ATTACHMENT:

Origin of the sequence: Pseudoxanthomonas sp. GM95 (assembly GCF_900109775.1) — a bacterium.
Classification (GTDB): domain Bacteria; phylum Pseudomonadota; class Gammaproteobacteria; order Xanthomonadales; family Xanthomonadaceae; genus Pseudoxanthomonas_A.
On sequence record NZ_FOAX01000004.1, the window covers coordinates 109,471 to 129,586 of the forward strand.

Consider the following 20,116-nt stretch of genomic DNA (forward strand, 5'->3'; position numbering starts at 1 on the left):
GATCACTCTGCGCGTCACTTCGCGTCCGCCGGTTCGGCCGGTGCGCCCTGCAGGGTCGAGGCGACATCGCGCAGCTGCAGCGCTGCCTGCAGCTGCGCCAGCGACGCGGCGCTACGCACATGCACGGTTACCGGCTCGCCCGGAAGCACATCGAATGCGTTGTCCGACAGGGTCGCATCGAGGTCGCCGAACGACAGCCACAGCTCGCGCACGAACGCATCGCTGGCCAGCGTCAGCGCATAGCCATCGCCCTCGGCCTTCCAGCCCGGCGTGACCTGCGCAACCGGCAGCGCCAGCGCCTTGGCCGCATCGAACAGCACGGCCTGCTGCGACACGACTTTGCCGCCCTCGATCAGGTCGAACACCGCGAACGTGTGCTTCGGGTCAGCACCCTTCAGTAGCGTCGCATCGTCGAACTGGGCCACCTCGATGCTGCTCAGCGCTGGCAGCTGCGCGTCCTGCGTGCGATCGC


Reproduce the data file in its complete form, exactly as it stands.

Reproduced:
Origin of the sequence: Pseudoxanthomonas sp. GM95 (assembly GCF_900109775.1) — a bacterium.
Classification (GTDB): domain Bacteria; phylum Pseudomonadota; class Gammaproteobacteria; order Xanthomonadales; family Xanthomonadaceae; genus Pseudoxanthomonas_A.
On sequence record NZ_FOAX01000004.1, the window covers coordinates 109,471 to 129,586 of the forward strand.

Consider the following 20,116-nt stretch of genomic DNA (forward strand, 5'->3'; position numbering starts at 1 on the left):
GATCACTCTGCGCGTCACTTCGCGTCCGCCGGTTCGGCCGGTGCGCCCTGCAGGGTCGAGGCGACATCGCGCAGCTGCAGCGCTGCCTGCAGCTGCGCCAGCGACGCGGCGCTACGCACATGCACGGTTACCGGCTCGCCCGGAAGCACATCGAATGCGTTGTCCGACAGGGTCGCATCGAGGTCGCCGAACGACAGCCACAGCTCGCGCACGAACGCATCGCTGGCCAGCGTCAGCGCATAGCCATCGCCCTCGGCCTTCCAGCCCGGCGTGACCTGCGCAACCGGCAGCGCCAGCGCCTTGGCCGCATCGAACAGCACGGCCTGCTGCGACACGACTTTGCCGCCCTCGATCAGGTCGAACACCGCGAACGTGTGCTTCGGGTCAGCACCCTTCAGTAGCGTCGCATCGTCGAACTGGGCCACCTCGATGCTGCTCAGCGCTGGCAGCTGCGCGTCCTGCGTGCGATCGC